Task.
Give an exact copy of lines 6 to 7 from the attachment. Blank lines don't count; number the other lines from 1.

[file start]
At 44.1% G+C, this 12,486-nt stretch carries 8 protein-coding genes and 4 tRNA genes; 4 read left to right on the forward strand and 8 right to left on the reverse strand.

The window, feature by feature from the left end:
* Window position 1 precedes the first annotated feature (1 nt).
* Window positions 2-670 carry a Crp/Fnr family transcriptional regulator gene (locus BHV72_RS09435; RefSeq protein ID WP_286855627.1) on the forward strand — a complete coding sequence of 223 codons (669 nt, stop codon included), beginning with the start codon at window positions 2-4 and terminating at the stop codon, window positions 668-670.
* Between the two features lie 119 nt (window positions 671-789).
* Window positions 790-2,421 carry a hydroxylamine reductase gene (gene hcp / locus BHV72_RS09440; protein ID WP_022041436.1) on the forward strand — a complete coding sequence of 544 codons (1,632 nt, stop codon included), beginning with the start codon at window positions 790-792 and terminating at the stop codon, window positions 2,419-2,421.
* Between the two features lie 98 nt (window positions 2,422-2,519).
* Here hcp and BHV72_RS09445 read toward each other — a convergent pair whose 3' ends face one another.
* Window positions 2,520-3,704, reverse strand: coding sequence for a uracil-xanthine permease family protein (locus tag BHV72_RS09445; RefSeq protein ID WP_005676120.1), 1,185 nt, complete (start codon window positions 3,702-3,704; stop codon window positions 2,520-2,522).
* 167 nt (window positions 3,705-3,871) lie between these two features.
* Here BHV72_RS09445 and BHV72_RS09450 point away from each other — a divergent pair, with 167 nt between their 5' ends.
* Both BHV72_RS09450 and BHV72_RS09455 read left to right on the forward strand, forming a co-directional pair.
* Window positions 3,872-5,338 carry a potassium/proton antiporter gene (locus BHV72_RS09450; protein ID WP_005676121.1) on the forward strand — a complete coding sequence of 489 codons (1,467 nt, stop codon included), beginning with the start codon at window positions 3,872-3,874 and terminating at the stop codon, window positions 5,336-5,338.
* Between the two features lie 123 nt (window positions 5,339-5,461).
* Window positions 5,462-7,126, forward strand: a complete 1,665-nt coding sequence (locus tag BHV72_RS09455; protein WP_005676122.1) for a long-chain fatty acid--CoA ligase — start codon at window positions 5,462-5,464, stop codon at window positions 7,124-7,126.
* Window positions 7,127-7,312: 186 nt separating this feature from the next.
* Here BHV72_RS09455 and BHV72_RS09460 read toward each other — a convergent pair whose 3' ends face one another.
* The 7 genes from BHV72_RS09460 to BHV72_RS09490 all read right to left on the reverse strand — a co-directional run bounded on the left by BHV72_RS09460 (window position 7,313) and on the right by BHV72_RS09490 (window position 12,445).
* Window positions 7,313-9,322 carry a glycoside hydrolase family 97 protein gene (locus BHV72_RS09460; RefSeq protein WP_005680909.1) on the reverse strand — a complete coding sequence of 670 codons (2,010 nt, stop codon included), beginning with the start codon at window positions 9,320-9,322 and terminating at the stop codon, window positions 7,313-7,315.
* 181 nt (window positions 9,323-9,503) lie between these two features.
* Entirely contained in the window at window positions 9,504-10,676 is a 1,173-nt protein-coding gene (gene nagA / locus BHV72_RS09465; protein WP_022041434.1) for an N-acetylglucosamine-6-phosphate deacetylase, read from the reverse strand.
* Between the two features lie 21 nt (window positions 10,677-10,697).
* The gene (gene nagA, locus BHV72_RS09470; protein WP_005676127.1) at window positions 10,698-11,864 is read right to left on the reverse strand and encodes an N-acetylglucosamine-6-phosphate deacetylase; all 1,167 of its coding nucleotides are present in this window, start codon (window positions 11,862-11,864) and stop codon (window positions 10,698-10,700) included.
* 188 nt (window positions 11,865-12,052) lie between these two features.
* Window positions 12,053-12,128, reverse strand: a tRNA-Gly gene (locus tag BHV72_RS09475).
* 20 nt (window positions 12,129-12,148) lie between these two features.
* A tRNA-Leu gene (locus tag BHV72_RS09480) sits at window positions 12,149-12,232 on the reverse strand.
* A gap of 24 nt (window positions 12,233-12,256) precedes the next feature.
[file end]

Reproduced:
* Window positions 790-2,421 carry a hydroxylamine reductase gene (gene hcp / locus BHV72_RS09440; protein ID WP_022041436.1) on the forward strand — a complete coding sequence of 544 codons (1,632 nt, stop codon included), beginning with the start codon at window positions 790-792 and terminating at the stop codon, window positions 2,419-2,421.
* Between the two features lie 98 nt (window positions 2,422-2,519).